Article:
THE shortest-serving Prime Minister, whose period in office was not curtailed by his sudden death, was noted for his shock of blond hair and his blue eyes.

That Prime Minister is not Boris Johnson, although as our blond, blue-eyed PM has only been in the job for 72 days, if he falls from his lofty perch in the next couple of months – which must be at least possible – he will face the ignominy of becoming the shortest-serving PM.

For the record, George Canning is the PM with the shortest tenure, serving just 119 days until August 8, 1827, when he died, probably of chill he caught waiting two hours for a royal funeral to begin.

He was succeeded by the blond-haired, blue-eyed Viscount Goderich who lasted just 130 days. He was nicknamed “the Blubberer” and he almost accidentally resigned from office, in tears, on January 8, 1828.

Goderich was born at Newby Hall, which is now a tourist attraction near Ripon, and he represented that city as MP for 20 years. In 1833, he became the Earl of Ripon.

His political career has some similarities to Boris’. When he introduced the deeply controversial corn laws in 1815, which artificially inflated the price of wheat to the benefit of the landowners and to the cost of the poor, he told the Commons that it faced “a choice of difficulties”, much like our current predicament.

So controversial were the corn laws that his London home was attacked and his paintings vandalised, reducing him to tears.

Like Boris, one of his big interests was pushing through a bilateral trade deal with the US, and he had the misfortune to reach the top of the tree in 1827, “a year of exceptional confusion and fractiousness in party politics” – which sounds exactly like our current state.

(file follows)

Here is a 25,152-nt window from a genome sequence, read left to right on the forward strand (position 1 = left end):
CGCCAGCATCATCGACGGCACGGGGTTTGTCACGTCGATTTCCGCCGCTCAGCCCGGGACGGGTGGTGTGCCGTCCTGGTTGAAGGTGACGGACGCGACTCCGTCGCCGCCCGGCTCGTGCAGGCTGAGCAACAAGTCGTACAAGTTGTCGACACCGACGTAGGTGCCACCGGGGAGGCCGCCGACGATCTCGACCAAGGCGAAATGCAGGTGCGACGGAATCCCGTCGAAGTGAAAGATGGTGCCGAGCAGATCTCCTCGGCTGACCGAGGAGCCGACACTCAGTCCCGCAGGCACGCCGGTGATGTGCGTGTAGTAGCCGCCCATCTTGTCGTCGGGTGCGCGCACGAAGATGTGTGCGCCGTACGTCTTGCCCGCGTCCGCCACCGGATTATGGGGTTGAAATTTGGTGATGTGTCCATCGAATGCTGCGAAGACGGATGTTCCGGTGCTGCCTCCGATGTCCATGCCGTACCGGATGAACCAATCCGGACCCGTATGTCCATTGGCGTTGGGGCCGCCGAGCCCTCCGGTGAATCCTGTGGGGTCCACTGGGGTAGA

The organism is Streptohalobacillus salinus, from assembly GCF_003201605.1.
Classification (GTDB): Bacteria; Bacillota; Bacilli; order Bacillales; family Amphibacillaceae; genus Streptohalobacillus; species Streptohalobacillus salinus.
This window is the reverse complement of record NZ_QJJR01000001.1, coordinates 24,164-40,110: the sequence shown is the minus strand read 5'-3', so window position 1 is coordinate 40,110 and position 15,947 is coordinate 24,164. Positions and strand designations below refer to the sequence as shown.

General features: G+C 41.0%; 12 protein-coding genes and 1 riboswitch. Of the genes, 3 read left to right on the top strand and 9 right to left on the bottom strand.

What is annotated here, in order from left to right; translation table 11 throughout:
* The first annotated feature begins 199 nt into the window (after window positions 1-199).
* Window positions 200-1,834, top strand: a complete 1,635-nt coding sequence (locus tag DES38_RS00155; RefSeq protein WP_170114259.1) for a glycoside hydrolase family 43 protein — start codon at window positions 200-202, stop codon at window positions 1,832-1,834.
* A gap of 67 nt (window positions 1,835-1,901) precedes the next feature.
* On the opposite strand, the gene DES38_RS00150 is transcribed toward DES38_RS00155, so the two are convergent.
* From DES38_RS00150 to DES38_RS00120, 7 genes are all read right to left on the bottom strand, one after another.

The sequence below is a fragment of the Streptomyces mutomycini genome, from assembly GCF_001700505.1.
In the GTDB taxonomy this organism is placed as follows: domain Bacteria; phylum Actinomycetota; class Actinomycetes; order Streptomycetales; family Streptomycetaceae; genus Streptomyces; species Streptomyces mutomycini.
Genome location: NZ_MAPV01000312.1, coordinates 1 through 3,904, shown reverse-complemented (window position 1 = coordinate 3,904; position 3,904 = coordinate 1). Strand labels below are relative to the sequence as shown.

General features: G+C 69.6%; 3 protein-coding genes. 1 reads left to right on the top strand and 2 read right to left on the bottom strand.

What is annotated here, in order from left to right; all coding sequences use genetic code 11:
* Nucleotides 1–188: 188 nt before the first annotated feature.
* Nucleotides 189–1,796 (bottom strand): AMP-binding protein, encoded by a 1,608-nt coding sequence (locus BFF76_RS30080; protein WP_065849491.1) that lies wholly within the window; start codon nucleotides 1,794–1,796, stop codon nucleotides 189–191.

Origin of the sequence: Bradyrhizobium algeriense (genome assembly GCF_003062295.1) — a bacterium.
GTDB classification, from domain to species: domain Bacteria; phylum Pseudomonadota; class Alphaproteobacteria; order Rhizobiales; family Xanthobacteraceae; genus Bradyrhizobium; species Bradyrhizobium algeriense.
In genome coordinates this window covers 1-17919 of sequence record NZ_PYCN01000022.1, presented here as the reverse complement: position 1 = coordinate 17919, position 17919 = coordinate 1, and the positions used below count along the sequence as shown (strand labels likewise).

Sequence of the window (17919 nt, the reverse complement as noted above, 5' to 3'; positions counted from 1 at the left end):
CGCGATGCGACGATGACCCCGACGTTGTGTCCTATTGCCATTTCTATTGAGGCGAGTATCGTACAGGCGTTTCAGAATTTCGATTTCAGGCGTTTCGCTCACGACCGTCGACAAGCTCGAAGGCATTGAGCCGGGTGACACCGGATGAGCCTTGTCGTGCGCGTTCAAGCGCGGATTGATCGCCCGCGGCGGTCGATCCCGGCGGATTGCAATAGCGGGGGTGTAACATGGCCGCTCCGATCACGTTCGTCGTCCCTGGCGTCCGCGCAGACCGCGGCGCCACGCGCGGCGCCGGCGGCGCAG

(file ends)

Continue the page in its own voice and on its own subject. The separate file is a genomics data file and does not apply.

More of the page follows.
As PM, he was “unduly influenced by unaccountable advisers” – perhaps a description of Mr Johnson’s relationship with his spad, Dominic Cummings – and the strain of the job, coupled with his wife’s severe post-natal depression, quickly got to him. On January 8, 1828, he confessed to King George IV he was finding it tough and broke down in tears. George lent him a handkerchief and concluded that his time as PM was over, asking him to send in a successor – no one knows whether Goderich really meant to resign or not.

George, though, wasn’t impressed, calling him “a damned snivelling blubbing blockhead”, which may be a fair description of Boris if he fails to do by October 31 and so has to die, thus becoming the shortest-lived British PM of all time.

IN Monday’s paper, I was writing about Bishop Auckland Midsummer Cushions ؘ– wildflowers pressed into wet clay on top of a barstool – which were part of a season celebration which involved the eating of “tansy cakes”. Tansy cakes were a green omelette-like treat, flavoured with the blossoms of tanacetum vulgare, a once common hedgerow plant.

“I have a plentiful supply of tansies in my garden, planted years ago when I learned that they are increasingly rare in the wild,” says Jean Woodward in response to the article. “At the moment the flowers are over, having turned into unattractive brown seed heads, though there are one or two late blooms there too.”

There has been talk of getting Bishop children, after their success in making the cushions, to cook tansy cakes next year, but despite tansies being used in the past to treat everything from flatulence, worms and acne, they are now considered to be poisonous if consumed in large quantities.